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Pillatzki v. Commissioner of Health

Court of Appeals of Minnesota

July 15, 2013

Susan Marie Pillatzki, Relator,
v.
Commissioner of Health, Respondent.

UNPUBLISHED OPINION

Minnesota Department of Health Health Facility ID: 00329

Gregory P. Grajczyk, Boos & Grajczyk, LLP, Milbank, South Dakota (for relator)

Lori Swanson, Attorney General, David Franklin Strohkirch, Assistant Attorney General, St. Paul, Minnesota (for respondent)

Considered and decided by Cleary, Presiding Judge; Ross, Judge; and Klaphake, Judge.

Klaphake, Judge [*]

Relator Susan Marie Pillatzki challenges respondent Commissioner of Health's (commissioner) denial of relator's request to set aside her disqualification from working in a position allowing direct contact or access to persons receiving services at state-licensed health-care facilities. Relator argues that the commissioner erred because her position as a dietary aide involved no direct contact with the residents of Madison Lutheran Home and she presents no substantial risk to vulnerable adults. We affirm.

DECISION

The commissioner's decision about a request for reconsideration of a disqualification is a quasi-judicial decision subject to certiorari review. Anderson v. Comm'r of Health, 811 N.W.2d 162, 165 (Minn.App. 2012), review denied (Minn. Apr. 17, 2012). We "review questions affecting the jurisdiction of the agency, the regularity of its proceedings, and, as to the merits of the controversy, whether the order or determination in a particular case was arbitrary, oppressive, unreasonable, fraudulent, under an erroneous theory of law, or without any evidence to support it." Id. (quotation omitted).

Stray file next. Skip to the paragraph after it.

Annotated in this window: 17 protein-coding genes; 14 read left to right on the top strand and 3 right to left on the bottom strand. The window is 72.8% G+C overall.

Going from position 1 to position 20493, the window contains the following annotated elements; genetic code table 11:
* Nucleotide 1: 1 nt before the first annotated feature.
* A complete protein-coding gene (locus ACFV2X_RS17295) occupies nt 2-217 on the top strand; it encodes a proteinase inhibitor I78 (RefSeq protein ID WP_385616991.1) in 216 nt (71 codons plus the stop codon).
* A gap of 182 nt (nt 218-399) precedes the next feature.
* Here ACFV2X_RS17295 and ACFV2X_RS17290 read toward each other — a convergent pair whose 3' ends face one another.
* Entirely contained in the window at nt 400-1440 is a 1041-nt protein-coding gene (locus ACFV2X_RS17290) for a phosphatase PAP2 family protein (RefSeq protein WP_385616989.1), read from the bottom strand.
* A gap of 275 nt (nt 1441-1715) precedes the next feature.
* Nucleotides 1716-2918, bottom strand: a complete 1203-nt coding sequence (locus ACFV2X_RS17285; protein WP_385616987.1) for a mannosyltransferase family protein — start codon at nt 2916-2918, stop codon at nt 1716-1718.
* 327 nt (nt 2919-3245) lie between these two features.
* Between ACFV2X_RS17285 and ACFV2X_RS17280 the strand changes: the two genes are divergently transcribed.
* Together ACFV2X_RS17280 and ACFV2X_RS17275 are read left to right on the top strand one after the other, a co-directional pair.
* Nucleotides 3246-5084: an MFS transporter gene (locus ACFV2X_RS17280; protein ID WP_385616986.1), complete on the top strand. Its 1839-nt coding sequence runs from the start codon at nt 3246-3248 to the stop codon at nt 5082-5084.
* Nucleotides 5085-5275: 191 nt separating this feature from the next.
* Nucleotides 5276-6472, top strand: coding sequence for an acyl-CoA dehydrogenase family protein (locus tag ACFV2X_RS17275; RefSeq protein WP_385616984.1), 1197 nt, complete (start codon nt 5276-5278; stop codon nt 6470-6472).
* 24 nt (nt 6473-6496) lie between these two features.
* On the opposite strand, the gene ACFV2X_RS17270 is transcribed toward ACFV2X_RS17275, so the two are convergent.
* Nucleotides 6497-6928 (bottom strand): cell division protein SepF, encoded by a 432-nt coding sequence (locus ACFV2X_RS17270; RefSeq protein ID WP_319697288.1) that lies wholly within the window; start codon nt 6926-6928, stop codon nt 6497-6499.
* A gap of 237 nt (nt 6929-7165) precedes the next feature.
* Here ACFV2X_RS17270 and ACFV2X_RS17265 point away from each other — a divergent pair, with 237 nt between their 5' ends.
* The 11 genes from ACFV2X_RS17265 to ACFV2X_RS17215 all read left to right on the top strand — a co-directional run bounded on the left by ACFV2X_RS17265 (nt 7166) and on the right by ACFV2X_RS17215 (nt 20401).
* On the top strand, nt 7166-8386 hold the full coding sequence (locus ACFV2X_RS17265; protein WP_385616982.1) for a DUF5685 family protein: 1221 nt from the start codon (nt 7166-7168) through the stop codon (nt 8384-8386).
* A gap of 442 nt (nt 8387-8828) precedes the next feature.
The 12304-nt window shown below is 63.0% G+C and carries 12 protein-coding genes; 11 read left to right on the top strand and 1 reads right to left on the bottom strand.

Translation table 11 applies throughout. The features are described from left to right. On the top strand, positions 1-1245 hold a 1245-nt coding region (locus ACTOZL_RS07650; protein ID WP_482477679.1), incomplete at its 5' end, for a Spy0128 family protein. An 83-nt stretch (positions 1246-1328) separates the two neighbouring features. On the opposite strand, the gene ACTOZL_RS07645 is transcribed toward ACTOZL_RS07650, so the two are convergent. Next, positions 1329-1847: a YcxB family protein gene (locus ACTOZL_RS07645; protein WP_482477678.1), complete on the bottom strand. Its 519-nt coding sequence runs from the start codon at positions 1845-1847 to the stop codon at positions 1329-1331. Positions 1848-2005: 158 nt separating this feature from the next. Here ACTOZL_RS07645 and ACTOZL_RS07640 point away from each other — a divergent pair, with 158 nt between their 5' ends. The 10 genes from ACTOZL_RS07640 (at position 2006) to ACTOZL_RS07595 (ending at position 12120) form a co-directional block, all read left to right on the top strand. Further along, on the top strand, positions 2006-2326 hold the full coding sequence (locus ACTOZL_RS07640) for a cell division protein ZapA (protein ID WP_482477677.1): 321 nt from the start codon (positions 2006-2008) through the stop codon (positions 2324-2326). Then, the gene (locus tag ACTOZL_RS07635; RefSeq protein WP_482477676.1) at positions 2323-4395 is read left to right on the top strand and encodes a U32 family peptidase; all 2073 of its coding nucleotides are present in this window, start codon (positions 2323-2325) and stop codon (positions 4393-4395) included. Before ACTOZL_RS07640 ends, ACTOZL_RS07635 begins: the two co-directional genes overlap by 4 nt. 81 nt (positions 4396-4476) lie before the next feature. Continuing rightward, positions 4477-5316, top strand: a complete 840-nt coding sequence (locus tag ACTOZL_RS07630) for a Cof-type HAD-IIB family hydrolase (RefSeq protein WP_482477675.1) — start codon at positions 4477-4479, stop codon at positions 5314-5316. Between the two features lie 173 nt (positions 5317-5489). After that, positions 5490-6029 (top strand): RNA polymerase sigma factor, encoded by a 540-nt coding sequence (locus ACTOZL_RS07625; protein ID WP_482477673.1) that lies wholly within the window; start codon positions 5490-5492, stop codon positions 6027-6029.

The commissioner is required to contract with the Minnesota Department of Human Services (DHS) to conduct background studies of all employees in state-licensed nursing homes. Minn. Stat. § 144.057, subd. 1(3) (2012). If an employee is disqualified, he or she is disqualified "from positions allowing direct contact or access to patients or residents receiving services." Id.

DHS must conduct these background studies "in compliance with the provisions of chapter 245C." Id., subd. 2 (2012). Under chapter 245C, DHS reviews information from the Bureau of Criminal Apprehension and must disqualify the employee from a position allowing direct contact for 15 years if the employee has been convicted of certain enumerated crimes. Minn. Stat. §§ 245C.08, subd. 1(a)(4), .14, subd. 1(a)(1), .15, subd. 2 (2012). That list includes all theft crimes. See Minn. Stat. § 245C.15, subd. 2 (requiring disqualification of an employee convicted of theft under Minn. Stat. § 609.52 (2012)).

The commissioner may set aside this type of disqualification if he "finds that the individual has submitted sufficient information to demonstrate that the individual does not pose a risk of harm." Minn. Stat. § 245C.22, subd. 4(a) (2012). To determine whether the employee has met this burden of proof, the commissioner shall consider nine factors:

(1) the nature, severity, and consequences of the event or events that led to the disqualification;
(2) whether there is more than one disqualifying event;
(3) the age and vulnerability of the victim at the time of the event;
(4) the harm suffered by the victim;
(5) vulnerability of persons served by the program;
(6) the similarity between the victim and persons served by the program;
(7) the time elapsed without a repeat of the same or similar event;